You may have seen headlines recently about a case that appeared before the Supreme Court of Canada last week. The case, R v Sullivan, brought two individuals before the nation’s highest court who sought to use the defence of extreme intoxication, or automatism, in response to the assault charges against them. We have written about this case previously, where we discussed the defence of self-intoxication and automatism further.
The case has made headlines once again for its apparent acceptance of the defence of extreme intoxication in crimes that involve bodily harm. The decision, however, has a lot more to it.
Crimes Were Committed While Under the Influence of Extreme Impairment
R v Sullivan concerns two individuals in unrelated circumstances who became extremely intoxicated and committed assault in their impaired state. One accused person, David Sullivan, had overdosed on a prescription drug prior to attacking and seriously injuring his mother with a knife. He was convicted on charges of aggravated assault and assault with a weapon. The second accused person, Thomas Chan, voluntarily took magic mushrooms and became impaired. He killed his father with a knife and seriously injured his father’s partner. Although Mr. Chan claimed a brain injury that exacerbated his condition of psychosis, it was ruled not to be a contributing factor in his actions. He was also convicted of manslaughter and aggravated assault.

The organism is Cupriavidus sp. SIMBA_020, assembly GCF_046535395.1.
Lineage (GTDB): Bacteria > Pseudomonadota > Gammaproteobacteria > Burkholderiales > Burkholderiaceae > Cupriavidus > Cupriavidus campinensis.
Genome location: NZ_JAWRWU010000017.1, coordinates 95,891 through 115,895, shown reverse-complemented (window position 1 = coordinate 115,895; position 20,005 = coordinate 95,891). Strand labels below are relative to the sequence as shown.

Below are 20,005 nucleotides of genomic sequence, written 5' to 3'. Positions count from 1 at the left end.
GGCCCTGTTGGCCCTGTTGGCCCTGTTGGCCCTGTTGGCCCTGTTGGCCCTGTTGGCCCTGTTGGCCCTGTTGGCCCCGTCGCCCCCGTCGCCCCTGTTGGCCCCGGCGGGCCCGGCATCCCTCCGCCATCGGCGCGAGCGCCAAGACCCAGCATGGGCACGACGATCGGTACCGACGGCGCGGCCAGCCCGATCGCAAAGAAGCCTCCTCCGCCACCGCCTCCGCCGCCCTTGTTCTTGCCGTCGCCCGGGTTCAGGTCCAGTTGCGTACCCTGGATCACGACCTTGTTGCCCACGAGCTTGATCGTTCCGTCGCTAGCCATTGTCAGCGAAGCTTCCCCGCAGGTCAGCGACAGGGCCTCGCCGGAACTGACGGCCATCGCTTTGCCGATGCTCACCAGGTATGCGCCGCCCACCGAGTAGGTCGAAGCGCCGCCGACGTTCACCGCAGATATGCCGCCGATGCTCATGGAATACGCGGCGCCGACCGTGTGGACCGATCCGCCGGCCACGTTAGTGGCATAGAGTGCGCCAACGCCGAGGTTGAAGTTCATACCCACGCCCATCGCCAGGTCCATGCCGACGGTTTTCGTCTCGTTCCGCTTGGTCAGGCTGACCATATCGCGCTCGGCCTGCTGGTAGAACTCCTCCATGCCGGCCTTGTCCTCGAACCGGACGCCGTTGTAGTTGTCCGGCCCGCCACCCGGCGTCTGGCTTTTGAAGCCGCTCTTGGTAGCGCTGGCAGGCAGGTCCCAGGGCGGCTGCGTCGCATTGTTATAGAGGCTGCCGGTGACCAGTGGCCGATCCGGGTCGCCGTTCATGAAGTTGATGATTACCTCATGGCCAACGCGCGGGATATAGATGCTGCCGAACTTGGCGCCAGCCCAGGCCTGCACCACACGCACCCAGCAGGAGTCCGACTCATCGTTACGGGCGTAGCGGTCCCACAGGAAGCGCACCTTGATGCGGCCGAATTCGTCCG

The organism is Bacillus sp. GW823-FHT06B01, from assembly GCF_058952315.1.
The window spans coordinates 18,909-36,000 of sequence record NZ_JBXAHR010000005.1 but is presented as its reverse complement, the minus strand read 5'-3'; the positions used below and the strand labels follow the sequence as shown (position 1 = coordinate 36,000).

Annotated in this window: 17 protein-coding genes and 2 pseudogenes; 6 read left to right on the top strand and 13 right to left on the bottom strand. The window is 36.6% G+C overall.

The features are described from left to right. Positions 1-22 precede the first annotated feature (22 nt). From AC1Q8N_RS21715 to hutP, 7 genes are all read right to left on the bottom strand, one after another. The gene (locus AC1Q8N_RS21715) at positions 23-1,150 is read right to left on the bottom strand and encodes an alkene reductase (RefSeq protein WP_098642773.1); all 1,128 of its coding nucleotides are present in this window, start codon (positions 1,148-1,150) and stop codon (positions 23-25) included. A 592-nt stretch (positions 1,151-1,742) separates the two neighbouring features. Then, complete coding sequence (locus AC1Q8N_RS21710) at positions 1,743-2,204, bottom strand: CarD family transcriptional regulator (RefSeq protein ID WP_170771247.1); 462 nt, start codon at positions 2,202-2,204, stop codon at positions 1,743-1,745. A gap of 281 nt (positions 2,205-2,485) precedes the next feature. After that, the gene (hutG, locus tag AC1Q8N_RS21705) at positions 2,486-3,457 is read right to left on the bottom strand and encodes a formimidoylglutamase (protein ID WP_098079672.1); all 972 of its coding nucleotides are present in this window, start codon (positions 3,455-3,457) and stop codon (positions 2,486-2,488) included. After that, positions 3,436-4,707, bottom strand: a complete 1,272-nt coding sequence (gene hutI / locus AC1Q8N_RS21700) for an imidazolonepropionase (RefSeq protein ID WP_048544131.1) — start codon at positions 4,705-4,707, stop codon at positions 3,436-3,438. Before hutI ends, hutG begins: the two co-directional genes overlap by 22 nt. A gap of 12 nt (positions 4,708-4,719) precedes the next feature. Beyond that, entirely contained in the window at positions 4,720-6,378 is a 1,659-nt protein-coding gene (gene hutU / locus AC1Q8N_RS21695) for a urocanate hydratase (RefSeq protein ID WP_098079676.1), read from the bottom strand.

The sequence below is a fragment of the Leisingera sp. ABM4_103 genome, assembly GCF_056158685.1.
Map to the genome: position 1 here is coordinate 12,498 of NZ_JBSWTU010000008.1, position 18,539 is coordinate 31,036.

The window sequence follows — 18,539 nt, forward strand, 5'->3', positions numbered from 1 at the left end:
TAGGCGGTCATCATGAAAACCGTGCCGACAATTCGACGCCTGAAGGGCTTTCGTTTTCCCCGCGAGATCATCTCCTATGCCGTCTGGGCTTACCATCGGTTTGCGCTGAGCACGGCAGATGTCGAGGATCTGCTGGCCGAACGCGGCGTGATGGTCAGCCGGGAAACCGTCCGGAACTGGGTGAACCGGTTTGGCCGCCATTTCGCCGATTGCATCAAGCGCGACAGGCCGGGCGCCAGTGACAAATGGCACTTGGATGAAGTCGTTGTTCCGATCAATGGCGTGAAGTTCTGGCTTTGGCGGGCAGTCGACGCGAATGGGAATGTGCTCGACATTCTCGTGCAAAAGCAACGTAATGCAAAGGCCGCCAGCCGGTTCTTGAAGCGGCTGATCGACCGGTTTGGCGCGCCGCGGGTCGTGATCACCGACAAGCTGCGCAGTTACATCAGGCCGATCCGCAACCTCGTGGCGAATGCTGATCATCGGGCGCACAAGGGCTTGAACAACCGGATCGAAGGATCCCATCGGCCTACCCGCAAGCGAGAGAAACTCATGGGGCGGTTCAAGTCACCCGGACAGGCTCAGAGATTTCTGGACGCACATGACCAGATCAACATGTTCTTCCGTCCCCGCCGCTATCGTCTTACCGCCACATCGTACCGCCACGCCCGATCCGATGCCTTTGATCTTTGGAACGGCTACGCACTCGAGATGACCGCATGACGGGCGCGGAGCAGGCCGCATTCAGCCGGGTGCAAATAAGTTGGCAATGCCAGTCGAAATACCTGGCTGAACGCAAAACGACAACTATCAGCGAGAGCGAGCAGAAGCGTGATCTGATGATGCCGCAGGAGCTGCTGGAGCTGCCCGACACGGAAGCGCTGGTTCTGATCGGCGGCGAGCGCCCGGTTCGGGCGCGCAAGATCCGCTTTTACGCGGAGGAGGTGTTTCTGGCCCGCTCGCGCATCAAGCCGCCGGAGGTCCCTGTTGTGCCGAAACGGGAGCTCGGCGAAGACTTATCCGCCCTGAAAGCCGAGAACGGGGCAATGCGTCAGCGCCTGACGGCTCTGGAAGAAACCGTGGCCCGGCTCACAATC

A Constitutional Challenge Dates Back to the Initial Trials
Both Mr. Sullivan and Mr. Chan argued at their initial trials that a law that barred them from using the defence of automatism was unconstitutional. The law in question is section 33.1 of the Criminal Code of Canada, which prevents those charged with crimes involving assault or interference with the bodily integrity of another from using the defence of automatism.
Specifically, they argued that section 33.1 violates their section 7 and 11(d) rights under the Canadian Charter of Rights and Freedoms. Section 7 protects the right to life, liberty and security of the person. Section 11(d) protects one’s right to be presumed innocent until proven guilty. These constitutional challenges were denied at the initial trial.
The Ontario Court of Appeal heard both Mr. Sullivan and Mr. Chan’s appeals together. In the end, Mr. Sullivan was acquitted, and Mr. Chan was ordered a new trial. The court ruled section 33.1 of the Criminal Code unconstitutional and that it could not be saved by section 1 of the Charter. Section 1 of the Charter is also known as the “reasonable limits clause” as it reflects that there may be instances where a Charter right can be justifiably infringed.
The Supreme Court of Canada Dismissed the Crown’s Appeal
The Supreme Court agreed with the Ontario Court of Appeal’s decision. In ruling section 33.1 unconstitutional, the court explained why the provision breaches sections 7 and 11(d) Charter rights. Section 33.1 has the potential to imply guilt because some may consider that by intentionally becoming intoxicated, they were also intentional about committing the offence.